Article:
SPECIAL SESSION #9
Investigation on Moon Habitat and Infrastructure Feasibility: Lunar Soil Cultivation, Regolith-based Building and TLC Systems for Remote Operations
Sapienza University of Rome, Italy
The aim of this Special Session is to perform an "Investigation on Moon Habitat and Infrastructure Feasibility" in terms of using lunar soil (regolith) for cultivation and building purpose, as well as to identify possible interferences for TLC systems due to its specific mineral and chemical composition. The Lunar surface is essentially composed of rocks similar to terrestrial ones and is covered with regolith, a mixture of dust and rocky debris, the thickness of which varies from one region to another, produced by the fragmentation of the original rocks by meteorites. The possibility to cultivate edible plants to support human life on other planet s and satellites is essential to develop future colonization of extraterrestrial environments. For obvious reasons, the success of this procedure will be based on in-situ resources utilization (ISRU) only.
The purpose of this Special Session is to know how the Lunar environment, in particular their surfaces and their atmosphere, are able to modify the technical, structural and electromagnetic characteristics of materials and the main communication systems, that the astronauts will use to develop their research during the stay in a very aggressive environment different from the terrestrial one. This Special Session will give furthermore to researchers a chance to increasing of knowledge about the recent studies on the atmospheric environment and the Moon surface.
ABOUT THE ORGANIZERS
Prof. Mario Marchetti obtained his University Degree in Aeronautical Engineering at the Milan Polytechnic and then attended the School of Aerospace Engineering (Post Graduate Course), at the Rome University "La Sapienza". From 1990 he was Full Professor at the School of Aerospace Engineering and the Engineering Faculty of Sapienza University and was the professor in charge of the Courses of "Space Structures" and "Astronautic Structures". Prof. Marchetti was a member of the teaching staff of the Aerospace Engineering Ph.D. course, and Director of the Master on "Composite and Nanotechnology for Aerospace" of the Rome University "La Sapienza". From 2010 he was Director of Astronautic, Electric and Energet ic Department and Director of the Laboratory SASLab (Scientific Aerospace Solutions Laboratory) of the University La Sapienza where students, researchers, and PhD students, worked. Since retirement, he continued his research activities in the LSA Lab (Aerospace Systems Laboratory) of Sapienza University where the main research fields are the design and manufacture of orbital space systems, space environment interaction engineering, hot structures, and the mechanical, thermal, and electromagnetic characterization of aerospace systems. Prof. Marchetti is a member of the IAF, International Astronautical Federation, the IAA, International Academy of Astronautics, and of the EASA, European Academy of Sciences and Arts.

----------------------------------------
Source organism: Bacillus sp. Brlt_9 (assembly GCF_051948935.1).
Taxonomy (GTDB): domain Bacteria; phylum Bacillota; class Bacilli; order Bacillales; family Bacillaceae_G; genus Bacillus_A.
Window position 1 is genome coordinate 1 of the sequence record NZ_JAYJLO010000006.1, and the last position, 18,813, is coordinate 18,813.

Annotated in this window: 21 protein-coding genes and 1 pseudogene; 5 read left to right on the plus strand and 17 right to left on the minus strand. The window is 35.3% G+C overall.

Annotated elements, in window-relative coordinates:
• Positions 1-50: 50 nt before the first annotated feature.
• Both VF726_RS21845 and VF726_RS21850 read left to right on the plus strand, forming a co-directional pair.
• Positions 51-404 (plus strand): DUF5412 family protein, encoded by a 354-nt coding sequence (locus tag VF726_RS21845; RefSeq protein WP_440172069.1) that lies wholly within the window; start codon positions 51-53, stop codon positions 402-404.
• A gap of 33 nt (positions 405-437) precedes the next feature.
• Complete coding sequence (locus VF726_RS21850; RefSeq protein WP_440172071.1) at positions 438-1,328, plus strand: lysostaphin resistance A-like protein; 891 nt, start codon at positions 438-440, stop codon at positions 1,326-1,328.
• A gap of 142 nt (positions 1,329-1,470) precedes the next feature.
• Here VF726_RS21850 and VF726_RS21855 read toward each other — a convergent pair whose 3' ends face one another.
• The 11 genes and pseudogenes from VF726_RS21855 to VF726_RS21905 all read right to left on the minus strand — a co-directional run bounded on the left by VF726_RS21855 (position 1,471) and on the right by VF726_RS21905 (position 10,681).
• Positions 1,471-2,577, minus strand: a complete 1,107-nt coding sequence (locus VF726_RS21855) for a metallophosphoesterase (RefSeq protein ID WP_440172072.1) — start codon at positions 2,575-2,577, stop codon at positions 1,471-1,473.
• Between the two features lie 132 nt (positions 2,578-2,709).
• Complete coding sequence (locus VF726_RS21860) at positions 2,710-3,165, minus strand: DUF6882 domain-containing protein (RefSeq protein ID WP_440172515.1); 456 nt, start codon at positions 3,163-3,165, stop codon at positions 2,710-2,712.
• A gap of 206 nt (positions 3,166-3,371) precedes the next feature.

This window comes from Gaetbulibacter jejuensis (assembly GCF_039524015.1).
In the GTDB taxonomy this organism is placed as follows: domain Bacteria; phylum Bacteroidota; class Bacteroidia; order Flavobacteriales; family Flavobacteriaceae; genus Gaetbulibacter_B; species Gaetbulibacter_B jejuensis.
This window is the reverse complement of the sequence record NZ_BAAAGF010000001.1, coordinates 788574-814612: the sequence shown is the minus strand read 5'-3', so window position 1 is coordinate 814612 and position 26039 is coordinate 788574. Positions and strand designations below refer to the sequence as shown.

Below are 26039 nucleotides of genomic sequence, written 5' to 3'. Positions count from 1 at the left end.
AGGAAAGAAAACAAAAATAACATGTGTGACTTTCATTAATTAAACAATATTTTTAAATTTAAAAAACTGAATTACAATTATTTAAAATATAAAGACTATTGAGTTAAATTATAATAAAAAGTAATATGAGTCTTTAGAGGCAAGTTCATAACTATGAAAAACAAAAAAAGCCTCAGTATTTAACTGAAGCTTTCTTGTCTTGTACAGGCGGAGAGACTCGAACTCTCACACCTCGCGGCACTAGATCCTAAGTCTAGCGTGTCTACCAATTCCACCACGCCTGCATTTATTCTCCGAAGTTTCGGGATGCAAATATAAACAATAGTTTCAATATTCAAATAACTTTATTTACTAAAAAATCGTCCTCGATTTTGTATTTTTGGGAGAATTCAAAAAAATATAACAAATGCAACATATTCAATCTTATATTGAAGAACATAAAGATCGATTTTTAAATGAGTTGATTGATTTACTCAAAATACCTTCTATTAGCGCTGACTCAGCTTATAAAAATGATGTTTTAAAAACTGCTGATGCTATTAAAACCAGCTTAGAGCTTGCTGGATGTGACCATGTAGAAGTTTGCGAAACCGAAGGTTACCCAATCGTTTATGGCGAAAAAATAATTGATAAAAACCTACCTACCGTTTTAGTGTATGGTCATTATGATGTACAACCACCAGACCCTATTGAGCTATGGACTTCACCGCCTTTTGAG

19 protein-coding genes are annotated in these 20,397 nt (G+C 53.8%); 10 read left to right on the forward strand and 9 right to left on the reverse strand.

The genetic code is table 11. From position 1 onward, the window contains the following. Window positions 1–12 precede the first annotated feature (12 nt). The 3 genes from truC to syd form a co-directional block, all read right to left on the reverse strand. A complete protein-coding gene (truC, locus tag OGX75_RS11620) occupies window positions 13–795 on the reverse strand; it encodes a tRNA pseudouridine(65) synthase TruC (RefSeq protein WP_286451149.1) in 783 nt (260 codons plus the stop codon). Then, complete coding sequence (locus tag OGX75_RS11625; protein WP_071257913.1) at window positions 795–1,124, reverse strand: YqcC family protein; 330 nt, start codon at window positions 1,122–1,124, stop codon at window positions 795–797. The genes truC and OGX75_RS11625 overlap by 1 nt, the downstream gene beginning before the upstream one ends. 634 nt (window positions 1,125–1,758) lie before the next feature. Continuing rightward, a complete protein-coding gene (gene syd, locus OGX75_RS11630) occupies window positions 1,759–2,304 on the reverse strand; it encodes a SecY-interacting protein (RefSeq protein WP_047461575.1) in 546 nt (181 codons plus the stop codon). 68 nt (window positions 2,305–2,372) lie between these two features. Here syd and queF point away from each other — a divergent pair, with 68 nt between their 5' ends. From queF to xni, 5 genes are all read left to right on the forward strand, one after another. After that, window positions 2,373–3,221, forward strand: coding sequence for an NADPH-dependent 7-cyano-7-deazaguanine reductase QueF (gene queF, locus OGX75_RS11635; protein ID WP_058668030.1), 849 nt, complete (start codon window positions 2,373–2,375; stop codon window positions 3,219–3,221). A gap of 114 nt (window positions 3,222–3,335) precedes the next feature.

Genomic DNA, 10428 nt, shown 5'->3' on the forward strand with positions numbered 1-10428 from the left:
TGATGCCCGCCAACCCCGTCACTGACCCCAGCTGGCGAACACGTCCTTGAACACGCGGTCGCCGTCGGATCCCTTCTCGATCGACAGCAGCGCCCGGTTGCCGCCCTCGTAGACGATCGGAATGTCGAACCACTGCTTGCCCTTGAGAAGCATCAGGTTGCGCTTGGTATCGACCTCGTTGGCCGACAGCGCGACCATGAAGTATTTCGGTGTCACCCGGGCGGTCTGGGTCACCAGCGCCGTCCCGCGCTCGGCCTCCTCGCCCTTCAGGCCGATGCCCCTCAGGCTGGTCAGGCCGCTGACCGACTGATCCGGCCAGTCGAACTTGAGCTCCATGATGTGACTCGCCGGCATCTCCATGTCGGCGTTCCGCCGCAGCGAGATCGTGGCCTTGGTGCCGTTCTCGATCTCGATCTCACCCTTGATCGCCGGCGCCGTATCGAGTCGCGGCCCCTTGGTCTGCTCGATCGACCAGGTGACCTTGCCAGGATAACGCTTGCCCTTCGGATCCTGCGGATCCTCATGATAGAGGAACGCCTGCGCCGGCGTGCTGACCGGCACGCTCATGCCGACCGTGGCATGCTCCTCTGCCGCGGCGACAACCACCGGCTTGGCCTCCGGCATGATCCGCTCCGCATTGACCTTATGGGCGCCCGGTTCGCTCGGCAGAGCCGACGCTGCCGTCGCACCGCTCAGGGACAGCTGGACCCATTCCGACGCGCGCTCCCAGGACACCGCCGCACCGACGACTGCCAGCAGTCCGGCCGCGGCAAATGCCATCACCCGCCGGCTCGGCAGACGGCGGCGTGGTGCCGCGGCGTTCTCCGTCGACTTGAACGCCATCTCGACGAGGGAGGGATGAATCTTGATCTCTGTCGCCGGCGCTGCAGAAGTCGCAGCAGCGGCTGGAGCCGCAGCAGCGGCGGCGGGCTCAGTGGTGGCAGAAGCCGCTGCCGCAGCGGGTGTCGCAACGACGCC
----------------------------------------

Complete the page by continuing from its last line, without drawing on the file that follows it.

Dr. Andrea Delfini received the University Master degree in Aerospace Engineering from “Sapienza” University of Rome in 2007 and the University First-level Master degree in Composites Materials and Nanotechnologies In Aerospace Applications from “Sapienza” University of Rome, Italy, in 2012. In 2020 he received the PhD in Energy and Environment from “Sapienza” University of Rome and the Second Level National Scientific Qualification (Associate Professor). He is currently a Research Associate at the Department of Astronautic, Electric and Energy Engineering (D.I.A.E.E.), Sapienza, and also conducts joint research activities with the Department of Mechanical and Aerospace Eng ineering (D.I.M.A.), Sapienza. His research is related to Thermal Protection Systems for re-entry applications, Space Environment Interaction Engineering, Nano-satellites design and manufacturing and EM fields and Space Systems Interaction.